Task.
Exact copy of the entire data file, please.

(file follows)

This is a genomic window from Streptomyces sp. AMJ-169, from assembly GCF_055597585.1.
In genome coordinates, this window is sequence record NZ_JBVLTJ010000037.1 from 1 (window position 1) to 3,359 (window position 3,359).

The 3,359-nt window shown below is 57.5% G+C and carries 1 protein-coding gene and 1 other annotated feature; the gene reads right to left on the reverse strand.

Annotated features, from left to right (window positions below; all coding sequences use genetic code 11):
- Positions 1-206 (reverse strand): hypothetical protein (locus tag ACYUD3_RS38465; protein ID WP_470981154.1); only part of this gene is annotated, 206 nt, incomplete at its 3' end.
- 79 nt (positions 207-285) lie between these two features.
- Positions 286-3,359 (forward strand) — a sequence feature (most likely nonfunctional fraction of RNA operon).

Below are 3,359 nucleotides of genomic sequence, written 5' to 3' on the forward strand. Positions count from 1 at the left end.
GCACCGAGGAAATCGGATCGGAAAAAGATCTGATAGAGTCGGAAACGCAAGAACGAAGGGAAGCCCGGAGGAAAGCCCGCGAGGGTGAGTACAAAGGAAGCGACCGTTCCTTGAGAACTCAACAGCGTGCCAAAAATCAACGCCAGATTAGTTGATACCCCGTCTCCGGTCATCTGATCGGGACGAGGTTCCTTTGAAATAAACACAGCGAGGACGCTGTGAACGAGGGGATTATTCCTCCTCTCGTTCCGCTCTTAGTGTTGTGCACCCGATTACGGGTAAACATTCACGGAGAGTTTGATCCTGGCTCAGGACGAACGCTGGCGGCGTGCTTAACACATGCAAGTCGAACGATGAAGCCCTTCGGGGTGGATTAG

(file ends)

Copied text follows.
This is a genomic window from Streptomyces sp. AMJ-169, from assembly GCF_055597585.1.
In genome coordinates, this window is sequence record NZ_JBVLTJ010000037.1 from 1 (window position 1) to 3,359 (window position 3,359).

The 3,359-nt window shown below is 57.5% G+C and carries 1 protein-coding gene and 1 other annotated feature; the gene reads right to left on the reverse strand.

Annotated features, from left to right (window positions below; all coding sequences use genetic code 11):
- Positions 1-206 (reverse strand): hypothetical protein (locus tag ACYUD3_RS38465; protein ID WP_470981154.1); only part of this gene is annotated, 206 nt, incomplete at its 3' end.
- 79 nt (positions 207-285) lie between these two features.
- Positions 286-3,359 (forward strand) — a sequence feature (most likely nonfunctional fraction of RNA operon).

Below are 3,359 nucleotides of genomic sequence, written 5' to 3' on the forward strand. Positions count from 1 at the left end.
GCACCGAGGAAATCGGATCGGAAAAAGATCTGATAGAGTCGGAAACGCAAGAACGAAGGGAAGCCCGGAGGAAAGCCCGCGAGGGTGAGTACAAAGGAAGCGACCGTTCCTTGAGAACTCAACAGCGTGCCAAAAATCAACGCCAGATTAGTTGATACCCCGTCTCCGGTCATCTGATCGGGACGAGGTTCCTTTGAAATAAACACAGCGAGGACGCTGTGAACGAGGGGATTATTCCTCCTCTCGTTCCGCTCTTAGTGTTGTGCACCCGATTACGGGTAAACATTCACGGAGAGTTTGATCCTGGCTCAGGACGAACGCTGGCGGCGTGCTTAACACATGCAAGTCGAACGATGAAGCCCTTCGGGGTGGATTAG